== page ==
On the 29th of August, 1886, John Regan, a comparatively poor man, was attacked, as a result of which he died. He was a sub-tenant under a man named Sullivan, who was tenant under a Mr. Beamish. Sullivan had a dispute with Beamish, and he was evicted, though Regan stayed on. It was interesting to note the events leading up to this attack. In August, 1883, a gang broke down Mr. Beamish's fruit trees; in August, 1885, they killed three of his heifers, and then, in 1886, on the 25th of December, they broke down his fences. It was for nothing else but because he remonstrated with them that poor Regan was attacked. They first of all stoned him, and then fired shots at him. Neither of these was effectual, and on the 29th December, at a quarter to six in the evening they fired into his house and wounded him so much that, as he said, he died from the effects on the 13th January. He (the learned counsel) thought it would be proved that those who were engaged in that outrage were undoubtedly members of the branch of the National League in the neighbourhood.


This was typical of the many in which outrage followed the least opposition to the orders of the League, and showed that if they could not attack the landlords they were determined to attack them through the tenants, so that the "landlord garrison" was ultimately to be swept out of the land. He thought - Sir Richard incidentally remarked - that he should be able to put before their Lordships evidence as to the kind of revolvers that were used in every one of these outrages.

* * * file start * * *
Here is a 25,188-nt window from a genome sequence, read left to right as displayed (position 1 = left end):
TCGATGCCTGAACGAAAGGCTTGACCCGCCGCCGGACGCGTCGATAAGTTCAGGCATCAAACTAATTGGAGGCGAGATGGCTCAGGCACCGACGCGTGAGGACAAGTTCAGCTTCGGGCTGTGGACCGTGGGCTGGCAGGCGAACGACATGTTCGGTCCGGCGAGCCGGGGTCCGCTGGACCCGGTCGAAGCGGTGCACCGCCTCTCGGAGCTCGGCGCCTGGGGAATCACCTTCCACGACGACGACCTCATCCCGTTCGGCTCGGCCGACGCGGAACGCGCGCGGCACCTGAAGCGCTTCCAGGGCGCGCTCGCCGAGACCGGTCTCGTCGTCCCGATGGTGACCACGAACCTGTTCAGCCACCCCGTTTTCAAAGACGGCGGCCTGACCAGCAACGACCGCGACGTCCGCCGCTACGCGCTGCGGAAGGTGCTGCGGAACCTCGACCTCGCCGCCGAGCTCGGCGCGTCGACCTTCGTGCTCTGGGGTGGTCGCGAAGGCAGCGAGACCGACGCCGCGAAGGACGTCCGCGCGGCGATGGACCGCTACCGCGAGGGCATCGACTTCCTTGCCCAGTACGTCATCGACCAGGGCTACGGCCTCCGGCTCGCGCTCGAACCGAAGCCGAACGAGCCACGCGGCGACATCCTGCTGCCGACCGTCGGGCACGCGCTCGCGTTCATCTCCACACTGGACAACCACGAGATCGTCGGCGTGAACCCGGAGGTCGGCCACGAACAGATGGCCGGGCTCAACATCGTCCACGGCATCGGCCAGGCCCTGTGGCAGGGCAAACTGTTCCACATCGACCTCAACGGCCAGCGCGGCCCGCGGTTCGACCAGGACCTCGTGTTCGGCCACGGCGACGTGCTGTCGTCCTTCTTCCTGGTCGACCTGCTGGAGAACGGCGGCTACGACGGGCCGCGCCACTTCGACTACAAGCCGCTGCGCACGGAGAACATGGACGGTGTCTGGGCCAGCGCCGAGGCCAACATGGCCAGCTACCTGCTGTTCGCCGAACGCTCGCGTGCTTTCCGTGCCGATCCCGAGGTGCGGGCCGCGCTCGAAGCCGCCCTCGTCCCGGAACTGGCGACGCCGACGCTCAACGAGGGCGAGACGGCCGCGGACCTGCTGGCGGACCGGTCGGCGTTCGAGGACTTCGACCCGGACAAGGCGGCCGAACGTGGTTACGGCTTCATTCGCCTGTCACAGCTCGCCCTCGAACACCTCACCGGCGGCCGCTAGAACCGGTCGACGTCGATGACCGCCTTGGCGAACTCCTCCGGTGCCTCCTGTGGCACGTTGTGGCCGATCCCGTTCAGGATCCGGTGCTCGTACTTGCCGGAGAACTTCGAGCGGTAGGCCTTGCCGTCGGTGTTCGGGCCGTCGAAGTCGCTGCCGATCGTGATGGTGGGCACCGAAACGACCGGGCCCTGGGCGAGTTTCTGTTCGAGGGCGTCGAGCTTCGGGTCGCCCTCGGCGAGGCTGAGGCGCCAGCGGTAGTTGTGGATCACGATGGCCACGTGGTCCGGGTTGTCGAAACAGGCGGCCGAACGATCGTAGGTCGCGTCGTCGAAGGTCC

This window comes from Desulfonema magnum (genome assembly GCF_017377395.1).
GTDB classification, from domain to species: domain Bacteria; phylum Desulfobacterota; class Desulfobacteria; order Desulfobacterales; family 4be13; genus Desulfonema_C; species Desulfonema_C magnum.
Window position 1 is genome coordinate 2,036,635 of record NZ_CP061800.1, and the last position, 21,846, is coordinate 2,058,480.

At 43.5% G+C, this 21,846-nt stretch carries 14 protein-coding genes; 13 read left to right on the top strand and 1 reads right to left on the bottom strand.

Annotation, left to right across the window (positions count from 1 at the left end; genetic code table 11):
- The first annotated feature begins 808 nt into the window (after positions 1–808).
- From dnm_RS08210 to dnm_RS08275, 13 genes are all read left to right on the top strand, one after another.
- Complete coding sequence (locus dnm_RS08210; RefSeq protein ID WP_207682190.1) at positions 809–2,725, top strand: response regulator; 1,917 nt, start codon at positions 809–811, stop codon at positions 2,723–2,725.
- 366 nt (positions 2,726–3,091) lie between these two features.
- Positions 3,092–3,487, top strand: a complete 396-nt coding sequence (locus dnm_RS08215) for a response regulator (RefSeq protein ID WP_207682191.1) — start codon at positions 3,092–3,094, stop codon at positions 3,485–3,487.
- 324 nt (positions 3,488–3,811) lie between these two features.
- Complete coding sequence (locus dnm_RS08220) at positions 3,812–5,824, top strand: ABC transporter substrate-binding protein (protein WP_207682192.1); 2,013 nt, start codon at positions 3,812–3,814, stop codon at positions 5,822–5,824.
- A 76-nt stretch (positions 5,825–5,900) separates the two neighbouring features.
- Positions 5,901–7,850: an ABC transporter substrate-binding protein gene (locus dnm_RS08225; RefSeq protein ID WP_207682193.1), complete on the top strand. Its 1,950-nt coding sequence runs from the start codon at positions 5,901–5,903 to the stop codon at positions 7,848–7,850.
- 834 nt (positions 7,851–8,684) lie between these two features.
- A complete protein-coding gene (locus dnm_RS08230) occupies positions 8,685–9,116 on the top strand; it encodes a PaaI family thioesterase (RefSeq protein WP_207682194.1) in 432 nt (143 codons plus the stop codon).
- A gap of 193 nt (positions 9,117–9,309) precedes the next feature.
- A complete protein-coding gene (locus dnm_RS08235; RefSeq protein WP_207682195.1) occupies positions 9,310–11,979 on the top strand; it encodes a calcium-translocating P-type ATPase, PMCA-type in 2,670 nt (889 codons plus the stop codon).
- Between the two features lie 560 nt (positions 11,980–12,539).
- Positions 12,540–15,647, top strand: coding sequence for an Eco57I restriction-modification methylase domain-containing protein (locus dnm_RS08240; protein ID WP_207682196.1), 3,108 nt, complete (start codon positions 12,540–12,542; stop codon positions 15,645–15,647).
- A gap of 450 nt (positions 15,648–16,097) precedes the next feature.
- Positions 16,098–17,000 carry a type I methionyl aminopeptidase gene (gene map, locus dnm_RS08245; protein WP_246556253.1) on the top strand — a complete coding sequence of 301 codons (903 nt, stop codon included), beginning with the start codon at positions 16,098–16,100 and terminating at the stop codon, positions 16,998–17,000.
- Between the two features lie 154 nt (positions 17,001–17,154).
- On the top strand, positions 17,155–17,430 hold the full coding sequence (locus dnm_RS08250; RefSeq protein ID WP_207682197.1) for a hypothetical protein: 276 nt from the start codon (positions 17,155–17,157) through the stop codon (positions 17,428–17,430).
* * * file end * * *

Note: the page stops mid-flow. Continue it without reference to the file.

Now it would be interesting to note the part some of the most prominent men of the Nationalist Party took in a movement in Cork in 1886, and the way in which they attempted to prevent the proper trial of prisoners and the proper execution of the law. The case he particularly mentioned in connection with this was the trial of prisoners at the Cork Assizes, in December, 1886. Mr. John O'Connor went down, and it appeared that he publicly stated how the conduct of those Jurors would be regarded who convicted the men, who were charged with firing into houses, moonlighting, and of being in the possession of dynamite. Mr. O'Connor escorted the prisoners from the railway-station, and halted in front of the houses of the Jurors, shouting out, "Down with Cork Jurors!" "Down with English law!" You have hanged Gough and Barrett, but you shall not hang Hurley if we can help it." He called for cheers for the Kerry prisoners. Two days afterwards Dr. Tanner and Mr. J. O'Connor escorted Timothy Hurley, a man charged with having dynamite in his possession, from the railway station. Having been prevented from holding a meeting in the town during the trials, Mr. J. O'Connor shouted out, "We were prevented from holding a meeting by that paltry little fellow called Shannon, but we will hold it now. We will see that Hurley has a fair trial, or know why." Two of the Jurors upon that occasion were men named Cronan and Macmahon, and directly after they returned to their houses they were boycotted, and not even supplied with the common necessaries of life.